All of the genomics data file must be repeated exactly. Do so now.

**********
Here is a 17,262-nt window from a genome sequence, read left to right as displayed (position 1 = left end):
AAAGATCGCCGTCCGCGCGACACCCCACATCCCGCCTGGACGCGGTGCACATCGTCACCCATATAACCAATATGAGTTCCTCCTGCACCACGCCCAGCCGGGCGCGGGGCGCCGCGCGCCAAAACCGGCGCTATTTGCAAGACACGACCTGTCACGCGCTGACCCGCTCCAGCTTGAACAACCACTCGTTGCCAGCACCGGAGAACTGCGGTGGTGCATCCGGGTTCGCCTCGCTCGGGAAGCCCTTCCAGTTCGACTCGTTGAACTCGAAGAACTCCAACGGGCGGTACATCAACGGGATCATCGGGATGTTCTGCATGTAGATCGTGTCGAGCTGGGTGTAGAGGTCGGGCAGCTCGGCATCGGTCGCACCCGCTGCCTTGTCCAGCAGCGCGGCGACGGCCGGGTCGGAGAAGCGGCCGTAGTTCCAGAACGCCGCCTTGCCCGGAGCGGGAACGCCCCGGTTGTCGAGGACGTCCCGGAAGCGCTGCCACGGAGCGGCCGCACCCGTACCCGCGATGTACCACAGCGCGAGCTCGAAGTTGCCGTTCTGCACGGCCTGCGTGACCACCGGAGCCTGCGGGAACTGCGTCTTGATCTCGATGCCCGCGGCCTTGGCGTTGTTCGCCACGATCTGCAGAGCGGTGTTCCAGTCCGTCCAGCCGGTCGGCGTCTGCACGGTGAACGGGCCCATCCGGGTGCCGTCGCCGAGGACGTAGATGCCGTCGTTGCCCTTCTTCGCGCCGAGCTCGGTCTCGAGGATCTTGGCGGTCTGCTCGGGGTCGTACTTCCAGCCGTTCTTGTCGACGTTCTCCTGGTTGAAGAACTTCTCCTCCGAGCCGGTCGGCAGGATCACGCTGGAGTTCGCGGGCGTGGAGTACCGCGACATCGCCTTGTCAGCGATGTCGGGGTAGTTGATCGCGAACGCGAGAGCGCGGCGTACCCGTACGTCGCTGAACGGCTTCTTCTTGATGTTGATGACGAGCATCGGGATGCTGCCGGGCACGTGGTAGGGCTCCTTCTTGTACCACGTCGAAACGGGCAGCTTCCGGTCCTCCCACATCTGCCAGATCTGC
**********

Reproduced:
Here is a 17,262-nt window from a genome sequence, read left to right as displayed (position 1 = left end):
AAAGATCGCCGTCCGCGCGACACCCCACATCCCGCCTGGACGCGGTGCACATCGTCACCCATATAACCAATATGAGTTCCTCCTGCACCACGCCCAGCCGGGCGCGGGGCGCCGCGCGCCAAAACCGGCGCTATTTGCAAGACACGACCTGTCACGCGCTGACCCGCTCCAGCTTGAACAACCACTCGTTGCCAGCACCGGAGAACTGCGGTGGTGCATCCGGGTTCGCCTCGCTCGGGAAGCCCTTCCAGTTCGACTCGTTGAACTCGAAGAACTCCAACGGGCGGTACATCAACGGGATCATCGGGATGTTCTGCATGTAGATCGTGTCGAGCTGGGTGTAGAGGTCGGGCAGCTCGGCATCGGTCGCACCCGCTGCCTTGTCCAGCAGCGCGGCGACGGCCGGGTCGGAGAAGCGGCCGTAGTTCCAGAACGCCGCCTTGCCCGGAGCGGGAACGCCCCGGTTGTCGAGGACGTCCCGGAAGCGCTGCCACGGAGCGGCCGCACCCGTACCCGCGATGTACCACAGCGCGAGCTCGAAGTTGCCGTTCTGCACGGCCTGCGTGACCACCGGAGCCTGCGGGAACTGCGTCTTGATCTCGATGCCCGCGGCCTTGGCGTTGTTCGCCACGATCTGCAGAGCGGTGTTCCAGTCCGTCCAGCCGGTCGGCGTCTGCACGGTGAACGGGCCCATCCGGGTGCCGTCGCCGAGGACGTAGATGCCGTCGTTGCCCTTCTTCGCGCCGAGCTCGGTCTCGAGGATCTTGGCGGTCTGCTCGGGGTCGTACTTCCAGCCGTTCTTGTCGACGTTCTCCTGGTTGAAGAACTTCTCCTCCGAGCCGGTCGGCAGGATCACGCTGGAGTTCGCGGGCGTGGAGTACCGCGACATCGCCTTGTCAGCGATGTCGGGGTAGTTGATCGCGAACGCGAGAGCGCGGCGTACCCGTACGTCGCTGAACGGCTTCTTCTTGATGTTGATGACGAGCATCGGGATGCTGCCGGGCACGTGGTAGGGCTCCTTCTTGTACCACGTCGAAACGGGCAGCTTCCGGTCCTCCCACATCTGCCAGATCTGC